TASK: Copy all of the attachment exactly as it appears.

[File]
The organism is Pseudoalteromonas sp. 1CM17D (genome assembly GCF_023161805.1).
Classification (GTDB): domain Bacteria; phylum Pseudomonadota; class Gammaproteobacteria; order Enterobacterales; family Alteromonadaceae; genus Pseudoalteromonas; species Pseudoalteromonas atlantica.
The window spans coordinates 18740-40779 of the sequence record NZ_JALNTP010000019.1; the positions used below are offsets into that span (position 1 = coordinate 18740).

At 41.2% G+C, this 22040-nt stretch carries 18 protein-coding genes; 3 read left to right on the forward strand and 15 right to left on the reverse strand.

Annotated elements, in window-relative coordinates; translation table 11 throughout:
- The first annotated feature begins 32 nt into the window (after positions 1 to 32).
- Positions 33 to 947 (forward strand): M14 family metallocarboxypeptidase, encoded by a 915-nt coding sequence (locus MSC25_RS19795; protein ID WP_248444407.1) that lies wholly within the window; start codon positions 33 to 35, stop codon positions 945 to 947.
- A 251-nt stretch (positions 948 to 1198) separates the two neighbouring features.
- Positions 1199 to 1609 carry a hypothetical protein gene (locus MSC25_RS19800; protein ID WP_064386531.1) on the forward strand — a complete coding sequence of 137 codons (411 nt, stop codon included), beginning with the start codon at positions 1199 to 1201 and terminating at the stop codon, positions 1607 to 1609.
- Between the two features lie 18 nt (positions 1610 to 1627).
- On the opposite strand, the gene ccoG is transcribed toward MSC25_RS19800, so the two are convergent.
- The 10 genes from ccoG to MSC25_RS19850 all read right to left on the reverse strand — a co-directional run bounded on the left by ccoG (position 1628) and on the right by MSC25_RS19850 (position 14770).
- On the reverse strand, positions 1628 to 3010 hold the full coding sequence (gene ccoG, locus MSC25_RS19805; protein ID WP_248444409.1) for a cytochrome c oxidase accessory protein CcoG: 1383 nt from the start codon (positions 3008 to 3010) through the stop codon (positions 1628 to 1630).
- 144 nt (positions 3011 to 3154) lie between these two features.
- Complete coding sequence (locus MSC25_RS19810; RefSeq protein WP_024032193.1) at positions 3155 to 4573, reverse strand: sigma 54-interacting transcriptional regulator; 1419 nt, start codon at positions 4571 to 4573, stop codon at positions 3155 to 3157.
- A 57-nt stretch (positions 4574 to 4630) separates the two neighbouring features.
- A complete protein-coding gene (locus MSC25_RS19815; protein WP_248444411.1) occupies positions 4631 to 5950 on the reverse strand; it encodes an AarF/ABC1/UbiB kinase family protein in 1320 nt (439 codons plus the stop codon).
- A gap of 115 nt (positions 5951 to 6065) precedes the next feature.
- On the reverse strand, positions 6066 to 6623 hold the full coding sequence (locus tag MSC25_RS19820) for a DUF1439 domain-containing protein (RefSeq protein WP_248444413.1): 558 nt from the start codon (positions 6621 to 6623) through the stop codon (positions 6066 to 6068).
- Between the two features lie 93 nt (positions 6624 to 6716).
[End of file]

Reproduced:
The organism is Pseudoalteromonas sp. 1CM17D (genome assembly GCF_023161805.1).
Classification (GTDB): domain Bacteria; phylum Pseudomonadota; class Gammaproteobacteria; order Enterobacterales; family Alteromonadaceae; genus Pseudoalteromonas; species Pseudoalteromonas atlantica.
The window spans coordinates 18740-40779 of the sequence record NZ_JALNTP010000019.1; the positions used below are offsets into that span (position 1 = coordinate 18740).

At 41.2% G+C, this 22040-nt stretch carries 18 protein-coding genes; 3 read left to right on the forward strand and 15 right to left on the reverse strand.

Annotated elements, in window-relative coordinates; translation table 11 throughout:
- The first annotated feature begins 32 nt into the window (after positions 1 to 32).
- Positions 33 to 947 (forward strand): M14 family metallocarboxypeptidase, encoded by a 915-nt coding sequence (locus MSC25_RS19795; protein ID WP_248444407.1) that lies wholly within the window; start codon positions 33 to 35, stop codon positions 945 to 947.
- A 251-nt stretch (positions 948 to 1198) separates the two neighbouring features.
- Positions 1199 to 1609 carry a hypothetical protein gene (locus MSC25_RS19800; protein ID WP_064386531.1) on the forward strand — a complete coding sequence of 137 codons (411 nt, stop codon included), beginning with the start codon at positions 1199 to 1201 and terminating at the stop codon, positions 1607 to 1609.
- Between the two features lie 18 nt (positions 1610 to 1627).
- On the opposite strand, the gene ccoG is transcribed toward MSC25_RS19800, so the two are convergent.
- The 10 genes from ccoG to MSC25_RS19850 all read right to left on the reverse strand — a co-directional run bounded on the left by ccoG (position 1628) and on the right by MSC25_RS19850 (position 14770).
- On the reverse strand, positions 1628 to 3010 hold the full coding sequence (gene ccoG, locus MSC25_RS19805; protein ID WP_248444409.1) for a cytochrome c oxidase accessory protein CcoG: 1383 nt from the start codon (positions 3008 to 3010) through the stop codon (positions 1628 to 1630).
- 144 nt (positions 3011 to 3154) lie between these two features.
- Complete coding sequence (locus MSC25_RS19810; RefSeq protein WP_024032193.1) at positions 3155 to 4573, reverse strand: sigma 54-interacting transcriptional regulator; 1419 nt, start codon at positions 4571 to 4573, stop codon at positions 3155 to 3157.
- A 57-nt stretch (positions 4574 to 4630) separates the two neighbouring features.
- A complete protein-coding gene (locus MSC25_RS19815; protein WP_248444411.1) occupies positions 4631 to 5950 on the reverse strand; it encodes an AarF/ABC1/UbiB kinase family protein in 1320 nt (439 codons plus the stop codon).
- A gap of 115 nt (positions 5951 to 6065) precedes the next feature.
- On the reverse strand, positions 6066 to 6623 hold the full coding sequence (locus tag MSC25_RS19820) for a DUF1439 domain-containing protein (RefSeq protein WP_248444413.1): 558 nt from the start codon (positions 6621 to 6623) through the stop codon (positions 6066 to 6068).
- Between the two features lie 93 nt (positions 6624 to 6716).